So besides working on getting my Master’s in TESOL, I’m also trying to get a Certificate in Teaching Composition. I’m taking two classes, one on basic composition theory and another on developing an integrated reading and writing freshmen composition curriculum. One of the assignments for the basic composition theory class was to write a rough draft of your teaching philosophy based on the theories we’ve gone over so far. While the assignment was just a warm-up/review activity to help us think about the different stances the theorists take, I wanted to post this anyway in case I’d ever really want to use it professionally in the future. Again, it’s a super rough draft. The professor gave us some questions to help guide our teaching philosophy:
- In our teaching, to what extent and in what ways should we empahsize process?
- Should we focus more on students’ personal growth as writers or students’ apprenticeship into the academic community? (And what are the teaching implications for each?)
- Should we see writing mainly as a cognitive process or mainly as a social process? (And what are the teaching implications for each?)
- When we’re teaching students, how should we deal with the notion of audience?
- Should we see teaching as a political-ideological activity or a neutral apolitical activity?
Teaching Philosophy Draft:
In conjuring a clear and defined statement of my professional beliefs in how writing should be taught, I feel confronted with theoretical binaries that are often assumed to be polar opposites or competing interests in how they come to play in a classroom. Discussions between the cognitivist and expressivist approach, an awareness of audience versus the freedom to write purely for one’s self, and the inclusion or recognition of political ideological factors in a classroom are just a few of the debates that pit one side against the other, framing a black and white approach to writing. However, I believe a more realistic manifestation of these theories in a freshmen composition classroom applies a blended approach, recognizing that different situations call for different approaches and focuses which target different purposes in learning.
The freshmen composition course provides students with a relatively specific situation to tackle: an introduction as well as a foundation for future exposure to academic discourse in their college career. While I recognize that the process and skills necessary of writing branches off to greater academic skills of critical thinking, synthesis, textual analysis, and research as well as the discourse of formal writing overall in their future careers, the immediate, pressing concern and responsibility of the composition instructor is to address the student’s interaction with academic discourse, or in other words, writing the academic essay.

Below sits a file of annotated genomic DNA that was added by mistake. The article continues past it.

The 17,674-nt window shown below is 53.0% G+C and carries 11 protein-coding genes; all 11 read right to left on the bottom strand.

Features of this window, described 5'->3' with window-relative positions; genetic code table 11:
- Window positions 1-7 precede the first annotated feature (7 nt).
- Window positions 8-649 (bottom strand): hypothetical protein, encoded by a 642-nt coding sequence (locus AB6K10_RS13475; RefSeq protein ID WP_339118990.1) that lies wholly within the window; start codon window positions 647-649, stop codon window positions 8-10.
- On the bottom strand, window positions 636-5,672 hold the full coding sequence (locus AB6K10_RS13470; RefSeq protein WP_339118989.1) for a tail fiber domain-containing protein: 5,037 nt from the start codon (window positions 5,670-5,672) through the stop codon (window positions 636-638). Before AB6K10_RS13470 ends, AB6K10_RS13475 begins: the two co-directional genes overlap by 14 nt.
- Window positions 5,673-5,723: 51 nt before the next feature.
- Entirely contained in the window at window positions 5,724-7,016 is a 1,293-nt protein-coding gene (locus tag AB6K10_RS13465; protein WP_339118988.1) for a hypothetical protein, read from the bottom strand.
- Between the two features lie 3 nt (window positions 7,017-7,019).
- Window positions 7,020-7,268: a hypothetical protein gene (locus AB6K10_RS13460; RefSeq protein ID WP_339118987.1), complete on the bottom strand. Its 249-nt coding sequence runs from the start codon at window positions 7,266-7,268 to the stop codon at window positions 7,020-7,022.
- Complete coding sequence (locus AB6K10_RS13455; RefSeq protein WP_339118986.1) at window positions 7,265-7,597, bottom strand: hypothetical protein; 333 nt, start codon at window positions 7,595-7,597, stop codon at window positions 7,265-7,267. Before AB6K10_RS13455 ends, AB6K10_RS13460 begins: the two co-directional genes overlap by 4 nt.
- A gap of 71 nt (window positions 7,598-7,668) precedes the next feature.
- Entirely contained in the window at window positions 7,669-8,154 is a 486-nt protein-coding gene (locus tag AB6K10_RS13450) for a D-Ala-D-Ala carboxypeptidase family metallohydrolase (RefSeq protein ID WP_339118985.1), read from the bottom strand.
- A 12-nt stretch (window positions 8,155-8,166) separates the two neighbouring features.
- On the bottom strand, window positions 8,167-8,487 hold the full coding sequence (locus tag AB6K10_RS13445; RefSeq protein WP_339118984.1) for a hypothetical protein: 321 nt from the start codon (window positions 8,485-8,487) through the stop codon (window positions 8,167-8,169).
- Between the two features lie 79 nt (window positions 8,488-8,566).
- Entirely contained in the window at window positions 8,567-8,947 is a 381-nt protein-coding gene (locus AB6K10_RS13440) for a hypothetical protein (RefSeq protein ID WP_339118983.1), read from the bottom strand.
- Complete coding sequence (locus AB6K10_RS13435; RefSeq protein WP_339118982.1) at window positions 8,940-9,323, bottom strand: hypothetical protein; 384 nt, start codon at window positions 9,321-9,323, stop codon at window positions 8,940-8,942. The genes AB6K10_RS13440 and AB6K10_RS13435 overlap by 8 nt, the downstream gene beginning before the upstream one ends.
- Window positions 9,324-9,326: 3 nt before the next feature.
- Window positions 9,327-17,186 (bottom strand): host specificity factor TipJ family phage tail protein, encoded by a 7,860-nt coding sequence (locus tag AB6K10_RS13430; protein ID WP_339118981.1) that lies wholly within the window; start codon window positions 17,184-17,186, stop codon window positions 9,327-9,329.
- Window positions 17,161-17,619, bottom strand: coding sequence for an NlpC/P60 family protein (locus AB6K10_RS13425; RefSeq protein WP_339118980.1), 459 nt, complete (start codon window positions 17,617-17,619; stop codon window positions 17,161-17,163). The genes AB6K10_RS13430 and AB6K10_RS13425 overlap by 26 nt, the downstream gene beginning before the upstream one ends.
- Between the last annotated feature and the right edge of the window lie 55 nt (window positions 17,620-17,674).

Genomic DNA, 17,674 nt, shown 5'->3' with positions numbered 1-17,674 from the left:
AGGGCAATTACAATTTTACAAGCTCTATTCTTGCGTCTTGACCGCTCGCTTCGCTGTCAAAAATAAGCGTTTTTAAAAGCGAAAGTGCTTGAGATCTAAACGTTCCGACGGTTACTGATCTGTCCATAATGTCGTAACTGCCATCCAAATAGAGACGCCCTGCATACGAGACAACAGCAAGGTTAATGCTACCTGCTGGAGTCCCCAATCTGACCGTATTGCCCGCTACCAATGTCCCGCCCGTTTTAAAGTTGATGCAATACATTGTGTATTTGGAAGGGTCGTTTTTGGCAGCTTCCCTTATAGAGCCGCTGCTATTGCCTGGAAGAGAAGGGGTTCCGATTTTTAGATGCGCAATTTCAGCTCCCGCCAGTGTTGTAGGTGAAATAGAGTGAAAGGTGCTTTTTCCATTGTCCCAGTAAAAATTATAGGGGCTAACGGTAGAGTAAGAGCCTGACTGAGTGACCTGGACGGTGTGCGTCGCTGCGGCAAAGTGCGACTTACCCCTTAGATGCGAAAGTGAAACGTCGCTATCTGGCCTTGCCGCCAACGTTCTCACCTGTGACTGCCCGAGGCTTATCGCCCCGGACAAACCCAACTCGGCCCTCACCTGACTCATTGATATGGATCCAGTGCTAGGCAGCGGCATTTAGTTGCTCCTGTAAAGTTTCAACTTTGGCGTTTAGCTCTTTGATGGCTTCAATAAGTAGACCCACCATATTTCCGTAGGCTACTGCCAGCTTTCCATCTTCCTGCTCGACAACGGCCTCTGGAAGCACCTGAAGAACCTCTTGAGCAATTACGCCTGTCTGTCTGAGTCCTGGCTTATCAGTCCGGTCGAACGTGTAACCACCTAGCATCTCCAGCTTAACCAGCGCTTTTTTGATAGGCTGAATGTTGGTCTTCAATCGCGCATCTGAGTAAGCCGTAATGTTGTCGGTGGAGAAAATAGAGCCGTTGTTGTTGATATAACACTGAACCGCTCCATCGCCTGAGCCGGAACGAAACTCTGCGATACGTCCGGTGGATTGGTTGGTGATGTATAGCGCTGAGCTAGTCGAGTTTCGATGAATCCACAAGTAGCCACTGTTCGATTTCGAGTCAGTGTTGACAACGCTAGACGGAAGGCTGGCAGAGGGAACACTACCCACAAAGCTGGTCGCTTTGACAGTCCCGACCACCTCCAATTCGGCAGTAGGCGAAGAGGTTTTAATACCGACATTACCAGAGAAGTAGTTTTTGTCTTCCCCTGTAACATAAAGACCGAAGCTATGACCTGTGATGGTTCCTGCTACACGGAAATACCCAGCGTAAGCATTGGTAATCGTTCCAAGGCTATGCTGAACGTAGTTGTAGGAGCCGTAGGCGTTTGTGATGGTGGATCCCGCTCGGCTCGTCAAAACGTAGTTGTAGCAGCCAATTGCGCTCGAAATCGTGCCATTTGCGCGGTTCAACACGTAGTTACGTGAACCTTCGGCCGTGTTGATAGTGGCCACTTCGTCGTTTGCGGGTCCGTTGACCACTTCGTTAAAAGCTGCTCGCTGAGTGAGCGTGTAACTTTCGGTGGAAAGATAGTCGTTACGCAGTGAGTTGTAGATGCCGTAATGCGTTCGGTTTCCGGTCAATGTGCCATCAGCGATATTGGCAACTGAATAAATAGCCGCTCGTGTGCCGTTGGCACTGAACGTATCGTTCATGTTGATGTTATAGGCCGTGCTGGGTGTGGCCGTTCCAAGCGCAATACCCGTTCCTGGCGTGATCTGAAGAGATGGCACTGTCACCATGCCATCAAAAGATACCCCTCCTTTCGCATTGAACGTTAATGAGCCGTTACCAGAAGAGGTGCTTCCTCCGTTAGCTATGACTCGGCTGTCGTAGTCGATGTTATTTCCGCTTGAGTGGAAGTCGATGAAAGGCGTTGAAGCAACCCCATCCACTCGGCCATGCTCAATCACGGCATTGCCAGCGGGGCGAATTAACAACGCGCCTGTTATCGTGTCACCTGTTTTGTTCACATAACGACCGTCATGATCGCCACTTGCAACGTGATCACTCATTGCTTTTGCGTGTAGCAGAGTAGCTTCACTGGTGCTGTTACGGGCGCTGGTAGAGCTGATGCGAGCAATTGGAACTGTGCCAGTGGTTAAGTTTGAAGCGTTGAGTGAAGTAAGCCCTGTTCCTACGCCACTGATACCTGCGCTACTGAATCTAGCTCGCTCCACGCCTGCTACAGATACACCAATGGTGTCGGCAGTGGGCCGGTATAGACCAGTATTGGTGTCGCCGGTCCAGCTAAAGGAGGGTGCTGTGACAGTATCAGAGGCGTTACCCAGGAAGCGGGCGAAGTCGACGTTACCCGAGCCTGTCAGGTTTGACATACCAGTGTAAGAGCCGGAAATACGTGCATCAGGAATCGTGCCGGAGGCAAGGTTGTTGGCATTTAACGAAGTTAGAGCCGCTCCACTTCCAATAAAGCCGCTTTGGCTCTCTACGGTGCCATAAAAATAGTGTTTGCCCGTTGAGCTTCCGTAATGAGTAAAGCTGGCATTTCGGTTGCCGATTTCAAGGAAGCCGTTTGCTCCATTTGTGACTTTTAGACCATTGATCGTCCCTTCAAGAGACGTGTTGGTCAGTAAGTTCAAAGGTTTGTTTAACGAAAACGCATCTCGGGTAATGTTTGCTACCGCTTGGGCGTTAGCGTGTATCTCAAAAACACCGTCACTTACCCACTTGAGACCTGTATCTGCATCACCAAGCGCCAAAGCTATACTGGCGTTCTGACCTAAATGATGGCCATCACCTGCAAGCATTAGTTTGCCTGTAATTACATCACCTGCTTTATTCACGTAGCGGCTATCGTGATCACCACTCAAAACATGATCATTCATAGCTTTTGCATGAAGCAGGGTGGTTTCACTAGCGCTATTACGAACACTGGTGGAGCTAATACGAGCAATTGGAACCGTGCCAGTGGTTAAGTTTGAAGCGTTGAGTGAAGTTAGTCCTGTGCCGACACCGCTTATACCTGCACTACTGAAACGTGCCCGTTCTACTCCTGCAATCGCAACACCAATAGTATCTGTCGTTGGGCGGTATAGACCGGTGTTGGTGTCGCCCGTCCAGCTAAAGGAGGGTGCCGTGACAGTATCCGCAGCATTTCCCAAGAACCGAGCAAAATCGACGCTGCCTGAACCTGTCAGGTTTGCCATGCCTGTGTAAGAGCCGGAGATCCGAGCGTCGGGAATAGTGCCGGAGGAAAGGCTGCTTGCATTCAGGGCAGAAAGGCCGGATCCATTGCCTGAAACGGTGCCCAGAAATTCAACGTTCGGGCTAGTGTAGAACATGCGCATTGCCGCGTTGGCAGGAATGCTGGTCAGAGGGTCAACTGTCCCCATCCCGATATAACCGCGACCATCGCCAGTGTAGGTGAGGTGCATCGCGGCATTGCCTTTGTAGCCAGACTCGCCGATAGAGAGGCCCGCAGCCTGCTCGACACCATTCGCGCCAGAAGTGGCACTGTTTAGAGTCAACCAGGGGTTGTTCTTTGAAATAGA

“Immediate” and “pressing” are words I use to characterize the sense of urgency a composition instructor feels in having to address specific learning goals in a limited amount of time. An instructor must make decisions and shape lessons that most efficiently guide students towards the required learning goals. Hence, I approach my lessons and curriculum in “levels”. At one level, an instructor must introduce students to the skills and activities common and characteristic of the process of writing adapted by academia, such as brainstorming, pre-writing, outlining, drafting, revising, and peer-editing. At another level, and arguably one requiring higher cognitive thinking skills, an instructor must also introduce and challenge students to question assumptions, analyze text, read critically, and construct rhetoric to prepare students to participate in the academic conversations required of them in college. And yet, at another level, arguably one projected moreso in the background context of their writing, instructors must also bring awareness to the greater socio-cultural context and academic ideological system that their writing actively engages with, one that may call for instructors to address controversial, political-ideological issues embedded in the reading and writing process. In considering these levels, the task and challenge of the composition instructor as well as the goal in my own teaching is to present these levels in an organized and yet integrated manner, laying them out step by step, lesson by lesson, unit by unit, but also highlighting the greater process of writing that these levels come together to create.